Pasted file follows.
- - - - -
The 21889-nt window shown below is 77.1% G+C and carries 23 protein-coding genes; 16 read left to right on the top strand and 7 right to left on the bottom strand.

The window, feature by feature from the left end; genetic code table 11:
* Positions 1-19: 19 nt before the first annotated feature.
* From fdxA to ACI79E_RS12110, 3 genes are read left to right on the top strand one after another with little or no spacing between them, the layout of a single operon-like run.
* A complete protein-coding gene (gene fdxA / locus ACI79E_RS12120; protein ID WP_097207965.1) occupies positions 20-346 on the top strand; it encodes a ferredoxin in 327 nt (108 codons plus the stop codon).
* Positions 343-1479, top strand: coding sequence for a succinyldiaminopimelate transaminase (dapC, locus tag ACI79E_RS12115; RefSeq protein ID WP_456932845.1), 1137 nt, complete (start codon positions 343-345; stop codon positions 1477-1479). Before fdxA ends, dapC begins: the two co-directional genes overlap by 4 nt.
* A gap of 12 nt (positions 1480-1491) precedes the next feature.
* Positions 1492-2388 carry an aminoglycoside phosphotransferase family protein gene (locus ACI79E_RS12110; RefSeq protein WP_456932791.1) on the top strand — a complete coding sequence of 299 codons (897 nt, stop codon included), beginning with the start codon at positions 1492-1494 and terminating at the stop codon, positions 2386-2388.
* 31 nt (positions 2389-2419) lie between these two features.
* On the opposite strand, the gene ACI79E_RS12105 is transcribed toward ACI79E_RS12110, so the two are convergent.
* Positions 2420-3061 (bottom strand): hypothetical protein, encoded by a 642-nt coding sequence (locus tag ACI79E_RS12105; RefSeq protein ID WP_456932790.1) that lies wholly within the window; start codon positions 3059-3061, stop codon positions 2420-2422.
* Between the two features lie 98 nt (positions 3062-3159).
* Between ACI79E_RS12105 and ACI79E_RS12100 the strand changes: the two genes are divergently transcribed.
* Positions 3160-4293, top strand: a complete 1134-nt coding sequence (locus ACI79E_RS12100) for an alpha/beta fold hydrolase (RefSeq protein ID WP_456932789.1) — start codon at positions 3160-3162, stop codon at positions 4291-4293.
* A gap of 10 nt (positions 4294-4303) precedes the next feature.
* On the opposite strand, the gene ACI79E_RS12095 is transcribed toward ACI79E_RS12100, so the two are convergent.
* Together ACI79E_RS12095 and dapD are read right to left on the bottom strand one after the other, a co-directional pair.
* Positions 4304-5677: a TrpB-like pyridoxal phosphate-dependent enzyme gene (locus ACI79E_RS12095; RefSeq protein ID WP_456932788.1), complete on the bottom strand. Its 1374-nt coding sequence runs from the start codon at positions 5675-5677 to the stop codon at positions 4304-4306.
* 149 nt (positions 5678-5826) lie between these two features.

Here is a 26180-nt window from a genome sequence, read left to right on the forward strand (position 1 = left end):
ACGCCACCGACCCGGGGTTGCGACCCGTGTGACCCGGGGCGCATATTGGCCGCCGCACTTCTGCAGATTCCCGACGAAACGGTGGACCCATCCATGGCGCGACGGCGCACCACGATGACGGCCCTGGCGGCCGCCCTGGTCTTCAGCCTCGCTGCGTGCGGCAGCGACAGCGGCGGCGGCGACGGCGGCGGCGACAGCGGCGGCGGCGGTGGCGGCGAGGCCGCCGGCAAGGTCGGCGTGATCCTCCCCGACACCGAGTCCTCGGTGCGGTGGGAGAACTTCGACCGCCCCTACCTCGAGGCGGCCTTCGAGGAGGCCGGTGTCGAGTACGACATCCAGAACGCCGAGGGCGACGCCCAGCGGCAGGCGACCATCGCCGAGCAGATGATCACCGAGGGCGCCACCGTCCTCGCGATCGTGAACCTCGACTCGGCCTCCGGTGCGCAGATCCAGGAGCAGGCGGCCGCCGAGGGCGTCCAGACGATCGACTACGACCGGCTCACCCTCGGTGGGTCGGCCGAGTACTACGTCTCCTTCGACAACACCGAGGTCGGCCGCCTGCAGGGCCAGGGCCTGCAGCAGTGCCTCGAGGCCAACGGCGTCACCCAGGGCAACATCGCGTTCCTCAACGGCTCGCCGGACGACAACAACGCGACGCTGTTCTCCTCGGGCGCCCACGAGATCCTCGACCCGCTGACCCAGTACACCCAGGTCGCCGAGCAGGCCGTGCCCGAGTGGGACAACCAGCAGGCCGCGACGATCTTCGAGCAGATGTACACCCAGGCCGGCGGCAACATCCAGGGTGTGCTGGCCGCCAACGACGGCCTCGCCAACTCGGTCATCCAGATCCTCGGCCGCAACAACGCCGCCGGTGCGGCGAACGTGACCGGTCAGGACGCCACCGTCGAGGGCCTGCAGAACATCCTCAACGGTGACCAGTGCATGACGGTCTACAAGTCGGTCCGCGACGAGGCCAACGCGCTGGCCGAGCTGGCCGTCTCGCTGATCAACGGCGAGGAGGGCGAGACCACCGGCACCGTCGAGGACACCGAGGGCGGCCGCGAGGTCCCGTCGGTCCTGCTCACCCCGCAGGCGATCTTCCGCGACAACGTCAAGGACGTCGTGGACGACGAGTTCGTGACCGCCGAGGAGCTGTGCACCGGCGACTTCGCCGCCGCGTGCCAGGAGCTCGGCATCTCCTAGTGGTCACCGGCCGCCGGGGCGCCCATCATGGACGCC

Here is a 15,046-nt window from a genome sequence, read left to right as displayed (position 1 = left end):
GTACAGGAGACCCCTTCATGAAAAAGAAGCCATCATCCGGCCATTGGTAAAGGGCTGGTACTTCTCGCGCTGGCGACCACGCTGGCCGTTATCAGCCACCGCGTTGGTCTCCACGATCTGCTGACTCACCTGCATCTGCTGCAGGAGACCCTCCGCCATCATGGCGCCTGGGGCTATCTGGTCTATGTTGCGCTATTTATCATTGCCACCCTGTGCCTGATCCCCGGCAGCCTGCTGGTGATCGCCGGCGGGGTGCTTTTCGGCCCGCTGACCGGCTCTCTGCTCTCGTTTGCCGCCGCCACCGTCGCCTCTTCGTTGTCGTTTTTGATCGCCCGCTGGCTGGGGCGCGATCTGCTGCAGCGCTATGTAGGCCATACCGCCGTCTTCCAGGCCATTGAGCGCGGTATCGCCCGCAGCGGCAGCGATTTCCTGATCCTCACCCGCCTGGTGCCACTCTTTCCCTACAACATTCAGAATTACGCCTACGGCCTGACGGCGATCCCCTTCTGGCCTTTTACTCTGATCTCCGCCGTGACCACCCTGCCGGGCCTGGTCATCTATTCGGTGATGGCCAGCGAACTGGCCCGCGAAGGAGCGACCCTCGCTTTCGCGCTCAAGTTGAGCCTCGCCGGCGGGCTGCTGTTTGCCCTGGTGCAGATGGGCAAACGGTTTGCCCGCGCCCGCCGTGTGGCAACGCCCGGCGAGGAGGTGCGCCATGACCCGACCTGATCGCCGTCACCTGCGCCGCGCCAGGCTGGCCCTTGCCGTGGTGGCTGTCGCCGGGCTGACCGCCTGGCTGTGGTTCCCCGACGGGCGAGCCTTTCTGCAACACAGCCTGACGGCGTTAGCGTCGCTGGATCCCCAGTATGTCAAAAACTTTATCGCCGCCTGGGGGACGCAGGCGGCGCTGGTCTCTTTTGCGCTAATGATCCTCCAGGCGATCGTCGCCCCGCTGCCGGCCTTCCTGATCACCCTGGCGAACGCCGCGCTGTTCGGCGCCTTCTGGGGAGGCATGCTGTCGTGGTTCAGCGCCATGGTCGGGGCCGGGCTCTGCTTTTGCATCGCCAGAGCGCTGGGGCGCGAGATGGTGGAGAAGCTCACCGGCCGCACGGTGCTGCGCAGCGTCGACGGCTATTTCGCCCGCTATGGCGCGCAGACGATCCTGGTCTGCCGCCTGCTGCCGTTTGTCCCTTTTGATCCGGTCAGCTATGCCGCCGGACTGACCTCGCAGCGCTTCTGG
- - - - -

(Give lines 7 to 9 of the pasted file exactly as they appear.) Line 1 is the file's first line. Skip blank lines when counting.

* A gap of 12 nt (positions 1480-1491) precedes the next feature.
* Positions 1492-2388 carry an aminoglycoside phosphotransferase family protein gene (locus ACI79E_RS12110; RefSeq protein WP_456932791.1) on the top strand — a complete coding sequence of 299 codons (897 nt, stop codon included), beginning with the start codon at positions 1492-1494 and terminating at the stop codon, positions 2386-2388.
* 31 nt (positions 2389-2419) lie between these two features.